The interior also took its cue from contemporary Volkswagens. It was very sober and rational, with noticeably improved material quality over its predecessor. The only slightly incongruous details were the rather chintzy oval shaped, white-faced analogue clock in the centre console and the unconvincing metallised plastic finish to the console itself.

Underneath the sharp and contemporary new bodywork was the 1993 Mondeo’s CDW27 platform, albeit with a new name, CD132, and a 50mm (2”) stretch in the wheelbase to 2,754mm (108.4”) to increase rear legroom and luggage space. Hence, the new model to a large extent retained the handling prowess of its predecessor. The engine range comprised 1.8 and 2.0 litre inline-fours, and 2.5 and 3.0 litre V6s, the latter featuring in the 2002 ST220 top-line model where it produced 226bhp. This gave it a 0 to 100 km/h (62mph) time of 6.6 seconds and a limited top speed of 249km/h (155mph).

Ford promoted the Mondeo’s safety features heavily, including ABS, an (optional) electronic stability programme (ESP) and its Intelligent Protection System (IPS) which was a system of sensors and software designed to optimise the deployment of airbags in an accident. Despite this, the car scored a disappointing four stars in Euro NCAP testing, supposedly because of its ageing platform’s under-par performance in front impact tests.

The Mk3 Mondeo remained little changed throughout its seven-year life. A facelift in 2003 brought revised engines and trim levels, a new centre console and a slightly larger front grille with a chrome outline. In 2005 the saloon and hatchback received revised rear lights with clear horizontal elements underlined by a chrome bar.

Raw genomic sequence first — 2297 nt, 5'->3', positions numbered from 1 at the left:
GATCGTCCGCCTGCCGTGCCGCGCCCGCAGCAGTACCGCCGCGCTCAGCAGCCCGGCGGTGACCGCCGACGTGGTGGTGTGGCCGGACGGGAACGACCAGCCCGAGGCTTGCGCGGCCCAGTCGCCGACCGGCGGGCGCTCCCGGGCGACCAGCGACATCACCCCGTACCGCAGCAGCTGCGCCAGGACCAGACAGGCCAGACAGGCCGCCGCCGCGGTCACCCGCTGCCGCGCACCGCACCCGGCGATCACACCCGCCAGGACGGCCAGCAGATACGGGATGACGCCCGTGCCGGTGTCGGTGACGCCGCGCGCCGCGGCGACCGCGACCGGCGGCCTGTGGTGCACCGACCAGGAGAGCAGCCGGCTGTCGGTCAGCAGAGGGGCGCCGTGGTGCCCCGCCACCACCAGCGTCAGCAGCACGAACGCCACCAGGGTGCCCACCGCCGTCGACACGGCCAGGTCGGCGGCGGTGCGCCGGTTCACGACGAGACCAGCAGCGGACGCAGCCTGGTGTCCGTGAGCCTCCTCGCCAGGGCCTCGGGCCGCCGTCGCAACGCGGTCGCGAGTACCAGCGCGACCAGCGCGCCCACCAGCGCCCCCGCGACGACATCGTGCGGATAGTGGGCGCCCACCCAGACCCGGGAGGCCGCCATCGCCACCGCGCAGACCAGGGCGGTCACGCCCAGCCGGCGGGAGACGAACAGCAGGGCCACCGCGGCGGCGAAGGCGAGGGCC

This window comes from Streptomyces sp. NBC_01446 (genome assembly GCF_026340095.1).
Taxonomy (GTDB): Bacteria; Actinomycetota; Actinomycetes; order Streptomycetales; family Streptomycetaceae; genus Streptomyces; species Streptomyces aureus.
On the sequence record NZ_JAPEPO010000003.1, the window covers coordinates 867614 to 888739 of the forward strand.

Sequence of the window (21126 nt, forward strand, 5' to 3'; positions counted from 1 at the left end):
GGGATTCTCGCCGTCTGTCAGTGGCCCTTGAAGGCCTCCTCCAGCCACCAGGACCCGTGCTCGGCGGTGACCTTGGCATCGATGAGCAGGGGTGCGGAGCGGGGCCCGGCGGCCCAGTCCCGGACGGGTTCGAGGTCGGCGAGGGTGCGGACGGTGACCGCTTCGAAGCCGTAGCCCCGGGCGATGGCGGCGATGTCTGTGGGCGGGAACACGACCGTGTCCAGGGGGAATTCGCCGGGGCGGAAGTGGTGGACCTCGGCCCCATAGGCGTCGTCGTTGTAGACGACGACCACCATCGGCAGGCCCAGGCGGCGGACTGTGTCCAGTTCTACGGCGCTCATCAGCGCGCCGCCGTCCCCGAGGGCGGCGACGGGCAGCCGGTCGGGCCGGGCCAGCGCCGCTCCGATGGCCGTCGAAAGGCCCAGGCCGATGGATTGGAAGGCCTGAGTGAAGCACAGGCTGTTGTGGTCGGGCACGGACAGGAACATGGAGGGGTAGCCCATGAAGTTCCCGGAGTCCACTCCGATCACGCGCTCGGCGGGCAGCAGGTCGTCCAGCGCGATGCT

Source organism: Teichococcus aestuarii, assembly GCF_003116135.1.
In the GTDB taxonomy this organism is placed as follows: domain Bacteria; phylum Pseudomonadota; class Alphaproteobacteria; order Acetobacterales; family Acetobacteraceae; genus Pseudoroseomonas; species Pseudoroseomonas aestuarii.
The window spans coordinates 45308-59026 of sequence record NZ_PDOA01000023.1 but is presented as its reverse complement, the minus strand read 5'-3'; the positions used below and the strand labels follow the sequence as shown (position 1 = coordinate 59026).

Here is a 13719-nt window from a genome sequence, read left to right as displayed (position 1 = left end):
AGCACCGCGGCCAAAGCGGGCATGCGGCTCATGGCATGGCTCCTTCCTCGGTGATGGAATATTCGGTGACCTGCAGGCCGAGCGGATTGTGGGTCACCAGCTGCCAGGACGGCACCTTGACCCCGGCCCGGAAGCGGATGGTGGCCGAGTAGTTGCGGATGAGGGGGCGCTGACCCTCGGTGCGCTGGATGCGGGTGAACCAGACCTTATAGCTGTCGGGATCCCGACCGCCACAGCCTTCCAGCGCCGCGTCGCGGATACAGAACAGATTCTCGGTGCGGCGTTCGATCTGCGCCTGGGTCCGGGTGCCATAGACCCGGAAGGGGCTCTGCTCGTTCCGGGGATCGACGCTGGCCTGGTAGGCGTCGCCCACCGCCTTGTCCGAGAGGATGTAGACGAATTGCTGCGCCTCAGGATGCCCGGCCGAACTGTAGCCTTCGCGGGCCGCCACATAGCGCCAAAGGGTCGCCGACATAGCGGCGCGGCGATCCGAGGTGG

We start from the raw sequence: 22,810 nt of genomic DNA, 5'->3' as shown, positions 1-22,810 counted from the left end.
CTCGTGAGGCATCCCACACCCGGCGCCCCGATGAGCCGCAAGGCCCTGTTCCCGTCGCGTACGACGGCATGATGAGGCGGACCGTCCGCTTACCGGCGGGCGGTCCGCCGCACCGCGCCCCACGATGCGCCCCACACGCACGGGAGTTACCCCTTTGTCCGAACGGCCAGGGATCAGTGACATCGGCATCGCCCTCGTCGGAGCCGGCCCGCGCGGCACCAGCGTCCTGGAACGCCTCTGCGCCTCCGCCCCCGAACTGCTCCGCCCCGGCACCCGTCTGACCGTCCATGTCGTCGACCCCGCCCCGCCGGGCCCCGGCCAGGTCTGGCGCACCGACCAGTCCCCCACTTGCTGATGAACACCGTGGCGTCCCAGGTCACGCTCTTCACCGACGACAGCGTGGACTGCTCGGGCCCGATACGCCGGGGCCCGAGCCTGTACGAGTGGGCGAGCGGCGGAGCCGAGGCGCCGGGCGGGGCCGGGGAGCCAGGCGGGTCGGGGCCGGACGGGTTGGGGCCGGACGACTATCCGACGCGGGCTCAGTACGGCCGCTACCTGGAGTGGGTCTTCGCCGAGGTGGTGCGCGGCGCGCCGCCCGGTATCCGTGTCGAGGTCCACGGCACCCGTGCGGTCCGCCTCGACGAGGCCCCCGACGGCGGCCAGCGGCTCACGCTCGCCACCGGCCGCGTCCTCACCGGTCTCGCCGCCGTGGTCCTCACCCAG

Sales started strongly and in 2001, the first full year the Mondeo Mk3 was on sale, a total of 286,794** were sold in Europe. That would prove to be its best year and, thereafter, sales declined steadily. In 2006, its last full year on sale, just 131,749 were sold. The Mondeo was falling victim to a growing preference for semi-premium or premium brands in its C/D market segment. European sales of the supposedly more exclusive BMW 3 Series and Audi A4 were 289,597 and 238,814 respectively in 2006. The Mondeo was outsold even by the Mercedes-Benz C-Class, European sales of which were 141,258 in the same year.

The lesser-spotted Mondeo Saloon. (c) autoevolution

The Mondeo Mk3 proved reliable and durable in use and many ran up big mileages without trouble. Its sheer ubiquity and understated appearance made it easy to overlook, and an increasing number of potential buyers did just that. The dual onslaught of premium marques and SUVs have largely relegated the Mondeo to the status of an also-ran, with the current model selling fewer than 40,000 units in Europe last year.

* Annoyingly, Ford plays fast and loose with its ‘Mark’ designations and often awards its facelifted models a new number, as in this case.

** All sales data from

Author: Daniel O'Callaghan

Shut-line obsessive...Hates rudeness, loves biscuits.

38 thoughts on “Ford Builds A Passat”

  1. Wonderful piece and I recall just how good the CD132 was—I used to rent them all the time for work, and the interior always felt well screwed together compared to CD162. The Blair ‘Mondeo man’ story is what’s usually reported, but may need a small clarification: it certainly surfaced as a result of Blair, who talked about meeting a man who had a Ford Sierra while he canvassed. This was told in 1996, and I imagine with the alliteration, and the fact the Mondeo was the current repmobile, it became popularized as ‘Mondeo man’.

    1. Good morning Jack, and thank you for your kind words. I’m glad you enjoyed the piece. Thank you also for the clarification regarding ‘Mondeo Man’. It is still used by UK political pundits as shorthand for the aspirational working class man, despite the fact that he’s much more likely to be driving a 3 Series these days!

  2. When I wanted to get rid of my last Alfa and needed another car I went to the nearest Ford dealer to have a look at the Mondeo Mk3. I seriously wanted to like that car because of the way it looked and drove and an ST220 would have fitted my expectations quite well.